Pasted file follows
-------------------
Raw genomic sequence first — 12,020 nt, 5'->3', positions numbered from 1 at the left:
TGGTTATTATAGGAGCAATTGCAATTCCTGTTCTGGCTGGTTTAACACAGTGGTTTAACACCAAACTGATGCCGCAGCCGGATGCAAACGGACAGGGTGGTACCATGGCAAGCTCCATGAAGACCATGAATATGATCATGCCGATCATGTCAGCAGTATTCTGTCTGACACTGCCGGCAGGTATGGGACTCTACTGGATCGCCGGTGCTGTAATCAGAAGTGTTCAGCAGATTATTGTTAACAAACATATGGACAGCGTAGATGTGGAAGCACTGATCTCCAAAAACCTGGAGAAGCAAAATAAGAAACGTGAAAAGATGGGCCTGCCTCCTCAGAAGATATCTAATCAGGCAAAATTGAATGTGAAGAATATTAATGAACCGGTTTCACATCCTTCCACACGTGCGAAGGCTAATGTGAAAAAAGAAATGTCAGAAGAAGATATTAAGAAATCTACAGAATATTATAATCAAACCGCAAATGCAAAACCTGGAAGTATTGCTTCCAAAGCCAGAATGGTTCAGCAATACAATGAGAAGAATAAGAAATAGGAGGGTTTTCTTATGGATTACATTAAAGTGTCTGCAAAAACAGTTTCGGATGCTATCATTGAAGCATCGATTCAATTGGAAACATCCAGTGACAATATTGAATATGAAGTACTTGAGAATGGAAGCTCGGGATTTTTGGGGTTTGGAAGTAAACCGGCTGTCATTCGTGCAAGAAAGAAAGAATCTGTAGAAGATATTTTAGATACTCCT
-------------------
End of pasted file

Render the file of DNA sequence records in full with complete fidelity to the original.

Raw genomic sequence first — 12,020 nt, 5'->3', positions numbered from 1 at the left:
TGGTTATTATAGGAGCAATTGCAATTCCTGTTCTGGCTGGTTTAACACAGTGGTTTAACACCAAACTGATGCCGCAGCCGGATGCAAACGGACAGGGTGGTACCATGGCAAGCTCCATGAAGACCATGAATATGATCATGCCGATCATGTCAGCAGTATTCTGTCTGACACTGCCGGCAGGTATGGGACTCTACTGGATCGCCGGTGCTGTAATCAGAAGTGTTCAGCAGATTATTGTTAACAAACATATGGACAGCGTAGATGTGGAAGCACTGATCTCCAAAAACCTGGAGAAGCAAAATAAGAAACGTGAAAAGATGGGCCTGCCTCCTCAGAAGATATCTAATCAGGCAAAATTGAATGTGAAGAATATTAATGAACCGGTTTCACATCCTTCCACACGTGCGAAGGCTAATGTGAAAAAAGAAATGTCAGAAGAAGATATTAAGAAATCTACAGAATATTATAATCAAACCGCAAATGCAAAACCTGGAAGTATTGCTTCCAAAGCCAGAATGGTTCAGCAATACAATGAGAAGAATAAGAAATAGGAGGGTTTTCTTATGGATTACATTAAAGTGTCTGCAAAAACAGTTTCGGATGCTATCATTGAAGCATCGATTCAATTGGAAACATCCAGTGACAATATTGAATATGAAGTACTTGAGAATGGAAGCTCGGGATTTTTGGGGTTTGGAAGTAAACCGGCTGTCATTCGTGCAAGAAAGAAAGAATCTGTAGAAGATATTTTAGATACTCCT